Women's Christian Hospital
(Statistics for last few years: numbers of patients etc. Talk about the team of doctors and nurses.)
A boy is born
A doctor writes: "This is the account of one of our patients and is no doubt in some ways reperesentative of a lot of our ladies with a bad obstetric history. A woman in her village had a baby, still living at age 18 months after several unsuccessful pregnancies and she told Z to go to the Mission hospital and God would surely give her a live child. Z was not keen, she was like the woman in the gospel, tired of Drs and their treatment. She and her husband were very disheartened, under such pressure and stigmatised by their family and community that they had talked of man and wife getting on their motorbike and driving it under a bus. People would think it an accident. Z did not want to come to the hospital but for the sake of her husband she came, and God in his infinite mercy and for the honour of his own name, gave her a full term live baby boy when she had never carried a child to term, had never had a live birth and never a boy (her 3 stillborn babies had all been girls, no doubt some of the late abortions may well have been male).
One Saturday she was back at the clinic with her infant son and reminded me that I had not been around when she was discharged from hosp and had therefore not had any mitthai (local sweets). I assured her this was not a problem but she insisted that I must have some halva because the babe in her arms was her first and only living child after 10 previous pregnancies ! A few weeks later we saw her back in hospital with the baby... he had a chest infection and understandably after 10 unsuccessful pregnancies she was taking no chances with him. He is now doing well and has a young brother!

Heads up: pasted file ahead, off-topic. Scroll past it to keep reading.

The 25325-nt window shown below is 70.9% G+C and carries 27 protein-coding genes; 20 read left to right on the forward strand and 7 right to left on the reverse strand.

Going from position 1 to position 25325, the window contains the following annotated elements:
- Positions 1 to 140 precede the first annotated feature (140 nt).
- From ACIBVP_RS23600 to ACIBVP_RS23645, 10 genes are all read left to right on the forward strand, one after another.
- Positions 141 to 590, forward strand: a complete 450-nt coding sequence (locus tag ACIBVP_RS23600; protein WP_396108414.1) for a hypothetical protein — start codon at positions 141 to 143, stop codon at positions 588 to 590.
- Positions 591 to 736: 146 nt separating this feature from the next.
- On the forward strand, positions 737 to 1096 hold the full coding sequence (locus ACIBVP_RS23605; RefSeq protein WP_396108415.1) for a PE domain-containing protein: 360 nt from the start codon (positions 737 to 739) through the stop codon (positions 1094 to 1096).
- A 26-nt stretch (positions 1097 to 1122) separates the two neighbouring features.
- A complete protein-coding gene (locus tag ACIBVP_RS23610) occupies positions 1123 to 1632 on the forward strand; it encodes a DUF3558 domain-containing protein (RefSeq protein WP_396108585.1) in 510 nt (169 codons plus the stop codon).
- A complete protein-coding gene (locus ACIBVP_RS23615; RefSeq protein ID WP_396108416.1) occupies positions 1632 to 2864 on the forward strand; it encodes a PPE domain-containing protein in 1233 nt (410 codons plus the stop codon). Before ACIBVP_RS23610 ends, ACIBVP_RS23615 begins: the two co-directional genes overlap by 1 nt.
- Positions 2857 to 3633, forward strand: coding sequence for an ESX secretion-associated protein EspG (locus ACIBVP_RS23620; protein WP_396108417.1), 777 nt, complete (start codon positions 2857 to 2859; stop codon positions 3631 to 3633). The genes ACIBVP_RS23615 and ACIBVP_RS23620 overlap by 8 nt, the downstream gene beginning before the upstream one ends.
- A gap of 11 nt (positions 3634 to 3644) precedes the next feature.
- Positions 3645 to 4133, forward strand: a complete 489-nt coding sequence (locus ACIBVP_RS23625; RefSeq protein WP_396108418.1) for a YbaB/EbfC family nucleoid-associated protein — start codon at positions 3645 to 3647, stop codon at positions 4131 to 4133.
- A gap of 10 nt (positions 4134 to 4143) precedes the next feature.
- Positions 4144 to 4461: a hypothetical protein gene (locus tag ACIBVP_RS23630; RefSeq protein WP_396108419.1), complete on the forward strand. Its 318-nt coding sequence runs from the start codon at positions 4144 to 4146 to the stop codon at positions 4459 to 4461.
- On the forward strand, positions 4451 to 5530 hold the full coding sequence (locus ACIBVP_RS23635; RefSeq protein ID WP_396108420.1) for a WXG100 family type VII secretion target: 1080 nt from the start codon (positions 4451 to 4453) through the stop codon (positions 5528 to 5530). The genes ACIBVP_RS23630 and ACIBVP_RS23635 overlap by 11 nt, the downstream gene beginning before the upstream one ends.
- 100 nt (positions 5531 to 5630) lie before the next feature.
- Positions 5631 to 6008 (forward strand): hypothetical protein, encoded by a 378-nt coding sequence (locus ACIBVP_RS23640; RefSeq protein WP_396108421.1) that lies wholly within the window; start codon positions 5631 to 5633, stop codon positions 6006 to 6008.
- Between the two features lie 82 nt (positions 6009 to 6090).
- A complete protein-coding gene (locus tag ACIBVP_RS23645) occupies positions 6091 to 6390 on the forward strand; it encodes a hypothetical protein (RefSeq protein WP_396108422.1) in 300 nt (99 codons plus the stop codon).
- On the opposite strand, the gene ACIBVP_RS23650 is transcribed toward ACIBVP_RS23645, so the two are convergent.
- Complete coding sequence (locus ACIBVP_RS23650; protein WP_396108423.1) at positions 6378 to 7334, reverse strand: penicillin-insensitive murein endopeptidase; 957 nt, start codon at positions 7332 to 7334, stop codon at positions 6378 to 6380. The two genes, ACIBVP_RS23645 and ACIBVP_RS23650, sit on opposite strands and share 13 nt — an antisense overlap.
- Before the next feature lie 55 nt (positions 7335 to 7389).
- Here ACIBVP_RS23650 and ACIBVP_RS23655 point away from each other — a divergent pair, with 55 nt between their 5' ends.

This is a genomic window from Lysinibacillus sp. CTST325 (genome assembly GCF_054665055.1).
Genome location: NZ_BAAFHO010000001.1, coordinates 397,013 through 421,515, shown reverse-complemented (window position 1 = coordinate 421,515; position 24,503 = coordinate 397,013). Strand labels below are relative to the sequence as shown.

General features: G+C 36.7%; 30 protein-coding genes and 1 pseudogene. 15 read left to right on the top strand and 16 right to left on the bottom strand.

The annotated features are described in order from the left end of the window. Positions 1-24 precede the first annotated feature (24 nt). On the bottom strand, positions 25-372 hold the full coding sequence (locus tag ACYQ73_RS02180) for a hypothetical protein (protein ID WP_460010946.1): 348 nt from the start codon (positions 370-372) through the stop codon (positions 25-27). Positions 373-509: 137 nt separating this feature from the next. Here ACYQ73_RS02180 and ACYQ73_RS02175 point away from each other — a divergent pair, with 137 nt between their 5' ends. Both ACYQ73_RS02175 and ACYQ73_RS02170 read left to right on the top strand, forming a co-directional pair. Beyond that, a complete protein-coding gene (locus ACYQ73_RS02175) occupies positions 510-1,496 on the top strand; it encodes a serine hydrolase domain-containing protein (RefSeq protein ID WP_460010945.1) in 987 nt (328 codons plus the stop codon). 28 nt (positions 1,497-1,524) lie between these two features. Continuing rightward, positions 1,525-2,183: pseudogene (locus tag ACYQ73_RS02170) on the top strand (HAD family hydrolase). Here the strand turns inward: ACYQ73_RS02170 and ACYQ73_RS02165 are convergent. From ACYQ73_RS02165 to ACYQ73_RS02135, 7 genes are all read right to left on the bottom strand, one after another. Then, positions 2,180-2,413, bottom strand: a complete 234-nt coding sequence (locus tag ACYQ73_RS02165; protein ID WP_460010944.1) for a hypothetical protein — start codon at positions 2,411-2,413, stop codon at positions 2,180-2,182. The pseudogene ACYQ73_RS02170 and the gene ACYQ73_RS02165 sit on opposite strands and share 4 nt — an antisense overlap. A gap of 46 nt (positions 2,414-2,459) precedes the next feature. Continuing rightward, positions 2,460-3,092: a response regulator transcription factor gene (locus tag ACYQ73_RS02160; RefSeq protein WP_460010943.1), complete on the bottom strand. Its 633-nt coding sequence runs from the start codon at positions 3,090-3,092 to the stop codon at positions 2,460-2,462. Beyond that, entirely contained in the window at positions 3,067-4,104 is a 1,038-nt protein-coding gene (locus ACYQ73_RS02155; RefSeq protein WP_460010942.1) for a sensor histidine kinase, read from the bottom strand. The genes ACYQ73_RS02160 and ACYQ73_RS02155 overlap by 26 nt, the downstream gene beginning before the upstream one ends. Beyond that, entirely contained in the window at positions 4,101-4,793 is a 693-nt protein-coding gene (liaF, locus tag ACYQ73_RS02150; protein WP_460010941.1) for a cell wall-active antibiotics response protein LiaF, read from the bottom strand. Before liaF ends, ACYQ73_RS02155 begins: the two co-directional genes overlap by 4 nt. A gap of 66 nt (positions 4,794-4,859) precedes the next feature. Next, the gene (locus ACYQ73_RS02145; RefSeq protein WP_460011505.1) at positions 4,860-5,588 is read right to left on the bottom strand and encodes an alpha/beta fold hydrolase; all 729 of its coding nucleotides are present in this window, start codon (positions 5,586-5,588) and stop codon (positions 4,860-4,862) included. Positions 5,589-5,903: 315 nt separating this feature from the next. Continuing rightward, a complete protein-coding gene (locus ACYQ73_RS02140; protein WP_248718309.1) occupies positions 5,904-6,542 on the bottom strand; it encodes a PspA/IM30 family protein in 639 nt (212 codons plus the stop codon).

I wonder if God is honouring this man for not divorcing his wife, as many men here would do."
This story, or one like it, is repeated so often in the lives of people attending the hospital.
WCH health care also aims to be proactive, out in the community with clinics, immunisation programs, health teaching in schools, adult literacy classes, first aid training, Health Worker training and family planning programmes as well as water and sanitation projects small loans for business and agriculture.
Involvement in the community can take many forms, eg the goats for education scheme which ran some time ago. A family was supplied with a female goat and the kids and milk which the goat produced were used to finance a child to go to school!
Unfortunately the CDP programme is without a Director at this time and is therefore only functioning on a small scale. There is a lot of scope to serve the surrounding community and it is our hope that the CDP can become fully functional af\gain in the near future. (See Vacancies)